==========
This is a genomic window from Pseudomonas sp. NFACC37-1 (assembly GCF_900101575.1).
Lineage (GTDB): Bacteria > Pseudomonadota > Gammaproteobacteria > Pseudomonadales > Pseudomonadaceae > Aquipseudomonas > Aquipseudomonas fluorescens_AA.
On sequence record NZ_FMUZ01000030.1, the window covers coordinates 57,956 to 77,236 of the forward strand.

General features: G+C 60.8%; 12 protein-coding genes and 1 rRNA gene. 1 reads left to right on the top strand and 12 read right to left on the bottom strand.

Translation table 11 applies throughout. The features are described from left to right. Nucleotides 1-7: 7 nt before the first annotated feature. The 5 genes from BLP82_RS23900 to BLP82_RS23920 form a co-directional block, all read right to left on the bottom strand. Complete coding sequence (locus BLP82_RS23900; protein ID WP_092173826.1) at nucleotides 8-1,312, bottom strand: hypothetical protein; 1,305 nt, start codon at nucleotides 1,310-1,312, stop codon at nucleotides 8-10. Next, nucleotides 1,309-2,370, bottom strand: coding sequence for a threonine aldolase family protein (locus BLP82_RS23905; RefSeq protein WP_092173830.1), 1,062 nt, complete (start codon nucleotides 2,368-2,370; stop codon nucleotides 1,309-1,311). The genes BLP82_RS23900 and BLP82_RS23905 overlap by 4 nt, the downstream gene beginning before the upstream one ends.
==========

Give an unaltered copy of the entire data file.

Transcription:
This is a genomic window from Pseudomonas sp. NFACC37-1 (assembly GCF_900101575.1).
Lineage (GTDB): Bacteria > Pseudomonadota > Gammaproteobacteria > Pseudomonadales > Pseudomonadaceae > Aquipseudomonas > Aquipseudomonas fluorescens_AA.
On sequence record NZ_FMUZ01000030.1, the window covers coordinates 57,956 to 77,236 of the forward strand.

General features: G+C 60.8%; 12 protein-coding genes and 1 rRNA gene. 1 reads left to right on the top strand and 12 read right to left on the bottom strand.

Translation table 11 applies throughout. The features are described from left to right. Nucleotides 1-7: 7 nt before the first annotated feature. The 5 genes from BLP82_RS23900 to BLP82_RS23920 form a co-directional block, all read right to left on the bottom strand. Complete coding sequence (locus BLP82_RS23900; protein ID WP_092173826.1) at nucleotides 8-1,312, bottom strand: hypothetical protein; 1,305 nt, start codon at nucleotides 1,310-1,312, stop codon at nucleotides 8-10. Next, nucleotides 1,309-2,370, bottom strand: coding sequence for a threonine aldolase family protein (locus BLP82_RS23905; RefSeq protein WP_092173830.1), 1,062 nt, complete (start codon nucleotides 2,368-2,370; stop codon nucleotides 1,309-1,311). The genes BLP82_RS23900 and BLP82_RS23905 overlap by 4 nt, the downstream gene beginning before the upstream one ends.